“I think she’s shared exactly what she wants to share, and that’s what she’s been comfortable with,” said her teammate of 17 years, Diana Matheson. “She’s grown more comfortable with the spotlight and sharing parts of her personality over the years. She’s gotten older. You can see more stuff recently over the years with media where you actually see Sinc.”

Tuesday, fans got to see “Sinc.” She laughed. She cried. She endured pre-game ceremonies that included far more fanfare than she’d wanted. 

No. 12 started the game, and anytime she touched the ball or came near it, the crowd responded. They gave her a standing ovation in the 12th minute. And though she didn’t score, “she didn’t do bad,” as Priestman put it, smiling. 

“I’ve told her she’s absolutely irreplaceable, and forever this program will be better for her.” 

The main message on Tuesday to Sinclair was Thank You. Thank you to the woman who’s been the face of this program for more than two decades, its captain for 18 years and the player whose 190 goals have inspired countless soccer players around the world. The forward who played this game with such ferocity, who won three Olympic medals, including gold in 2021, and who put this team on her shoulders in the biggest moments. 

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A light-up #THANKYOUSINC sign greeted fans in front of Christine Sinclair Place, which was lit up red and white for the game. Sinclair, who was born and raised in nearby Burnaby, turned up with her team about an hour and a half before the game. They were greeted by more than 300 fans, many in Sinclair jerseys, who’d been waiting to catch a glimpse of the captain, or maybe to get a high-five as she walked into the stadium. 

Sinclair’s pre-game routine has long been to wander onto the field, just after her team arrives. She’ll crouch near the middle of the field and take in both goals while she visualizes what she’ll do in the game. 

But Tuesday was different. She walked onto the field with a handful of teammates. She got a full-body hug from teammate Vanessa Gilles, who then put her hands up to her head like she had horns, and Sinclair responded with her own horns. “That’s a ‘lil goat,” Gilles explained after the game. “It’s a ‘lil baby Sinc goat.” 

There wasn’t the usual visualizing for the captain on Tuesday. No, Tuesday was a celebration. And the captain was taking it all in, but in a different way. 

After Canada won gold at the 2021 Olympics, Sinclair said she knew she wasn’t going to be back for another Olympic cycle. She wanted to go out on top. She’ll play one more professional season with the Portland Thorns in the National Women’s soccer league, where she’s a three-time champion, last in 2022.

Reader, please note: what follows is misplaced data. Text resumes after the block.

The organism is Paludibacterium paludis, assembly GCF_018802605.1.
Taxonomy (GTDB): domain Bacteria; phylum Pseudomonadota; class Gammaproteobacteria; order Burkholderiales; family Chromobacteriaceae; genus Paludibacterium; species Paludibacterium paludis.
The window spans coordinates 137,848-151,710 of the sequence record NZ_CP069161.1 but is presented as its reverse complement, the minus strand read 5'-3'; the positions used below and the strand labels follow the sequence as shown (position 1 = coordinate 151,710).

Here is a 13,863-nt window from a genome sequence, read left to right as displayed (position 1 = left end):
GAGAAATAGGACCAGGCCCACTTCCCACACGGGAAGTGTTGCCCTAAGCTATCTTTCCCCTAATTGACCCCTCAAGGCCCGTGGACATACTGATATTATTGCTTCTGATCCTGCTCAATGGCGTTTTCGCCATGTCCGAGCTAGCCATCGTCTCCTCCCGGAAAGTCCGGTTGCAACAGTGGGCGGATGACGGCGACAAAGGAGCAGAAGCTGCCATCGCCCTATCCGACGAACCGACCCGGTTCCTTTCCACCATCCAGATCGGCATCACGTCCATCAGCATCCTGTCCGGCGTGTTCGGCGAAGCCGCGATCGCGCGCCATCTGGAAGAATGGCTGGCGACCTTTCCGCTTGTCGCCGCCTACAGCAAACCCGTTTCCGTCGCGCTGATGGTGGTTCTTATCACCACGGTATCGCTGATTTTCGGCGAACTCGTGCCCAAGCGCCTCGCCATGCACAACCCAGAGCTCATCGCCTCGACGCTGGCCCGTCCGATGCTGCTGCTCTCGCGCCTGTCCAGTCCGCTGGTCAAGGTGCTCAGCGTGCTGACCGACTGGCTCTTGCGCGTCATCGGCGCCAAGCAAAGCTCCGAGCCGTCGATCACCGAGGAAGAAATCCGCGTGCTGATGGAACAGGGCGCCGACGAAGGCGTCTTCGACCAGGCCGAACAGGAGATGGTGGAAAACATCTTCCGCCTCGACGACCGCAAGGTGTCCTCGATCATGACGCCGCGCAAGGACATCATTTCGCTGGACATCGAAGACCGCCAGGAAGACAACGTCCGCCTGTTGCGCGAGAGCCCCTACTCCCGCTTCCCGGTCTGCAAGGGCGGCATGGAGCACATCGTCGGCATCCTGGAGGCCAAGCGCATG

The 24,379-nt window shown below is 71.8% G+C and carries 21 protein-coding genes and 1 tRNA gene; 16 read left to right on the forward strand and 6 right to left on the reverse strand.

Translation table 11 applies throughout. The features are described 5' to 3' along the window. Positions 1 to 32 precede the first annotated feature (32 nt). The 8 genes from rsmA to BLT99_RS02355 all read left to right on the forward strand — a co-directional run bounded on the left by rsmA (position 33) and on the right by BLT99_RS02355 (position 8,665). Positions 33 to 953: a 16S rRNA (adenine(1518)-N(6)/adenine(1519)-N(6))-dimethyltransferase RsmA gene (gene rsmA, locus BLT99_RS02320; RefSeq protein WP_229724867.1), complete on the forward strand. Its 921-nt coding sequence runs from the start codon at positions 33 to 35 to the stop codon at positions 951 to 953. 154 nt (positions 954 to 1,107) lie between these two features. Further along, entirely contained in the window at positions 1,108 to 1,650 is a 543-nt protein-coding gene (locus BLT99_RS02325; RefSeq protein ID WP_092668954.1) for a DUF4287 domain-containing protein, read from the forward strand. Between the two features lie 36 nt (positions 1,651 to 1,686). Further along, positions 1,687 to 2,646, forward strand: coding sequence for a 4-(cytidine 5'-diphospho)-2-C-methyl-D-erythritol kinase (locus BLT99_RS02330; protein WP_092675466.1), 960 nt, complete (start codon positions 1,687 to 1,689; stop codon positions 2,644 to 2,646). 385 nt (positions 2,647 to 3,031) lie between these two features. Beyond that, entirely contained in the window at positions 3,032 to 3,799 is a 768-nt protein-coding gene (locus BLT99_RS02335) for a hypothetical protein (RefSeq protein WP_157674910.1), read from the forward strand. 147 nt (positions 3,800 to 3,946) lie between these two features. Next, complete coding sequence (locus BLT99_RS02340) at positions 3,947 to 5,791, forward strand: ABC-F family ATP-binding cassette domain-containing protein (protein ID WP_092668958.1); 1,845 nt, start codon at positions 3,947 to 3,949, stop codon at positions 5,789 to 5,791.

Sinclair came out of her finale for Canada in the 58th minute — the plan was for her to come out after 12 minutes of the second half, but getting out of the game took time. She hugged teammates as she left the field, and looked up at the crowd, again patting her chest over her heart. 

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When she hugged Quinn, Sinclair said: “Thank you for scoring.” 

After the match, Quinn said of that final on-field moment with Sinclair: “I think I’ll remember that one for a long time.” They said it hadn’t sunk in yet that this was Sinclair and Schmidt’s last game with Canada. “I’m so appreciative that they got that moment for themselves and for everyone else out there,” they said.

Sinclair then peeled off that captain’s armband for the last time, and slapped it on Schmidt’s arm, as Schmidt took the field for her last appearance with Canada, and Sinclair left the field for the last time for Canada. 

The captain’s farewell tour is over now. And she’s no doubt feeling relieved that she’s out of the spotlight.

Sinclair’s teammates gave her a gift after the game Tuesday: A plaid jacket with a small goat emblem on one shoulder, and they got together in a circle and sang Sinclair’s favourite Celine Dion track, The Power of Love, all of them — except Sinclair — wearing “Sinclair 190 goal world tour” t-shirts. 

On the field, after it was over, Sinclair gave her lone interview post-game. The crowd was so loud that she told TSN’s Claire Hanna, “I cannot hear you.” 

And Sinclair summed up the evening. “I mean honestly, just joy,” she said. “I’ve done everything I can on this national team. I’m 100 per cent satisfied and content. And to go out with a win in front of my friends, in front of my family. Honestly, it’s been the perfect night.”